MONTROSE, Colo. (KKCO/KJCT)-- State lawmakers will debate a package of new spending bills in this legislative session, which may provide some relief to our overcrowded county jails.
The Bipartisan Committee met over the summer to draft the bills after talking with counties and jail staff.
The Montrose County Jail can house over 100 inmates but that all depends on their classifications and their current situation.
Jail administrators say most of the time they are working at or near capacity.
"When you are overcrowded of course it's dangerous for everybody in the building,” said the Montrose County Undersheriff, Adam Murdie.
A series of bills will be presented by the committee in the next few weeks.
"This is going to make it more equitable for the Montrose County residents,” said Montrose County Jail Administrator, Alan Miller.
To help deal with Colorado’s overcrowded county jails.
"Especially the rural counties in Colorado, I know it will be beneficial for us,” said Murdie.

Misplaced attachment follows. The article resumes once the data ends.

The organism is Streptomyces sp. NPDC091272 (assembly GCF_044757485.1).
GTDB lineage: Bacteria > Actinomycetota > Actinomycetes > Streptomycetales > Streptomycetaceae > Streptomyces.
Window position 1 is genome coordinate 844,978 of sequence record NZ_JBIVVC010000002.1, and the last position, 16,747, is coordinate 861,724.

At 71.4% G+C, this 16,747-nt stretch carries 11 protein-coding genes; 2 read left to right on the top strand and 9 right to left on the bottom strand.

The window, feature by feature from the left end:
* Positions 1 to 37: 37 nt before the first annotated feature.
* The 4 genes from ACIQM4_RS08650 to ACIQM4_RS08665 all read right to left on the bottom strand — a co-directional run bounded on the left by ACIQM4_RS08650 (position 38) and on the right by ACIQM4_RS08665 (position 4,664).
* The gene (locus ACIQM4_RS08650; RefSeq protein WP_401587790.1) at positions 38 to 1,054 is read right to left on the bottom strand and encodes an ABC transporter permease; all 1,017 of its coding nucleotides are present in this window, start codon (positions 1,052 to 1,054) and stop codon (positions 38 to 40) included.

Committee Chair, Senator Don Coram of Montrose County says enough is enough, it’s time to act.
"You get three people trying to reside in an eight by 10 area, that doesn't even leave enough room to turn around in,” said Coram.
The first bill would put $30 million into new grants and loans for renovations and costs.
"We are the last thing that you want to think about but it's a major cost to the county and it's a major liability,” said Miller.
The second bill would double the current reimbursement rate paid by the Colorado Department of Corrections for housing inmates.
"So state prisoner reimburse us on a rate just over $54 a day, our actual housing costs of course fluctuate, was $122.13 a day,” said Miller.
The third bill would increase spending for teleconference and video conference technology, to keep travel costs low.
"The time we pay the officers salary, the vehicles use and maintenance and all that, I mean I am looking at $700 to $1000 on a one-way trip,” said Miller.
The last measure would ask congress to fix the Medicaid and Medicare law which would allow pre-trial detainees to keep their healthcare.
"We pay almost $400,000 a year just for medical costs, that's not counting if somebody goes out to a hospital and we have to pay if it’s not preexisting condition for that on top of it,” said Murdie.
Senator Don Coram says the bills must be addressed before Aug. 1, with the aim to go before a committee in the next 30 to 45 days.